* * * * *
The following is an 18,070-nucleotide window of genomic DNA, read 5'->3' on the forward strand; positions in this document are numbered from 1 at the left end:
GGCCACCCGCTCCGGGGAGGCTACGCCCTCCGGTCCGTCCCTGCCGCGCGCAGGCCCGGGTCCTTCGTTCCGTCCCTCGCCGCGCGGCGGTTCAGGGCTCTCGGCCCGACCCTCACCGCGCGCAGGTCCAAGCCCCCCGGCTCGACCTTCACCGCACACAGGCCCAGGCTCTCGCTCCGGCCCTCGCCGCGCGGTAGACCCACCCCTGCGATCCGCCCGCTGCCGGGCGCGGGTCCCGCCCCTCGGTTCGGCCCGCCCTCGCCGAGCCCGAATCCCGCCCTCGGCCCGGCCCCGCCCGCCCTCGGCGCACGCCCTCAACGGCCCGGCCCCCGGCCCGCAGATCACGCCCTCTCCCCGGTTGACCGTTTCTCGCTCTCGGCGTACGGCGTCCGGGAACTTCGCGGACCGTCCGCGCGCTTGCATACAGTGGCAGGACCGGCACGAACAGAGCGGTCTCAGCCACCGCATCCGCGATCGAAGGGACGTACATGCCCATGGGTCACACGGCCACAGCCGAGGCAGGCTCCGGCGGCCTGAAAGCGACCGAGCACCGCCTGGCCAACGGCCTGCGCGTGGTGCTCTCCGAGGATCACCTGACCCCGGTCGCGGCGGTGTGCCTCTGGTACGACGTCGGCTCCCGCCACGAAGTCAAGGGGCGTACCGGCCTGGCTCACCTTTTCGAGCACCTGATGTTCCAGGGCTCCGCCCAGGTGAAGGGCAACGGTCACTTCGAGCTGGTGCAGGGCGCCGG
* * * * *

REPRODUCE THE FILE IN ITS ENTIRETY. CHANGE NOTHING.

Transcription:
The following is an 18,070-nucleotide window of genomic DNA, read 5'->3' on the forward strand; positions in this document are numbered from 1 at the left end:
GGCCACCCGCTCCGGGGAGGCTACGCCCTCCGGTCCGTCCCTGCCGCGCGCAGGCCCGGGTCCTTCGTTCCGTCCCTCGCCGCGCGGCGGTTCAGGGCTCTCGGCCCGACCCTCACCGCGCGCAGGTCCAAGCCCCCCGGCTCGACCTTCACCGCACACAGGCCCAGGCTCTCGCTCCGGCCCTCGCCGCGCGGTAGACCCACCCCTGCGATCCGCCCGCTGCCGGGCGCGGGTCCCGCCCCTCGGTTCGGCCCGCCCTCGCCGAGCCCGAATCCCGCCCTCGGCCCGGCCCCGCCCGCCCTCGGCGCACGCCCTCAACGGCCCGGCCCCCGGCCCGCAGATCACGCCCTCTCCCCGGTTGACCGTTTCTCGCTCTCGGCGTACGGCGTCCGGGAACTTCGCGGACCGTCCGCGCGCTTGCATACAGTGGCAGGACCGGCACGAACAGAGCGGTCTCAGCCACCGCATCCGCGATCGAAGGGACGTACATGCCCATGGGTCACACGGCCACAGCCGAGGCAGGCTCCGGCGGCCTGAAAGCGACCGAGCACCGCCTGGCCAACGGCCTGCGCGTGGTGCTCTCCGAGGATCACCTGACCCCGGTCGCGGCGGTGTGCCTCTGGTACGACGTCGGCTCCCGCCACGAAGTCAAGGGGCGTACCGGCCTGGCTCACCTTTTCGAGCACCTGATGTTCCAGGGCTCCGCCCAGGTGAAGGGCAACGGTCACTTCGAGCTGGTGCAGGGCGCCGG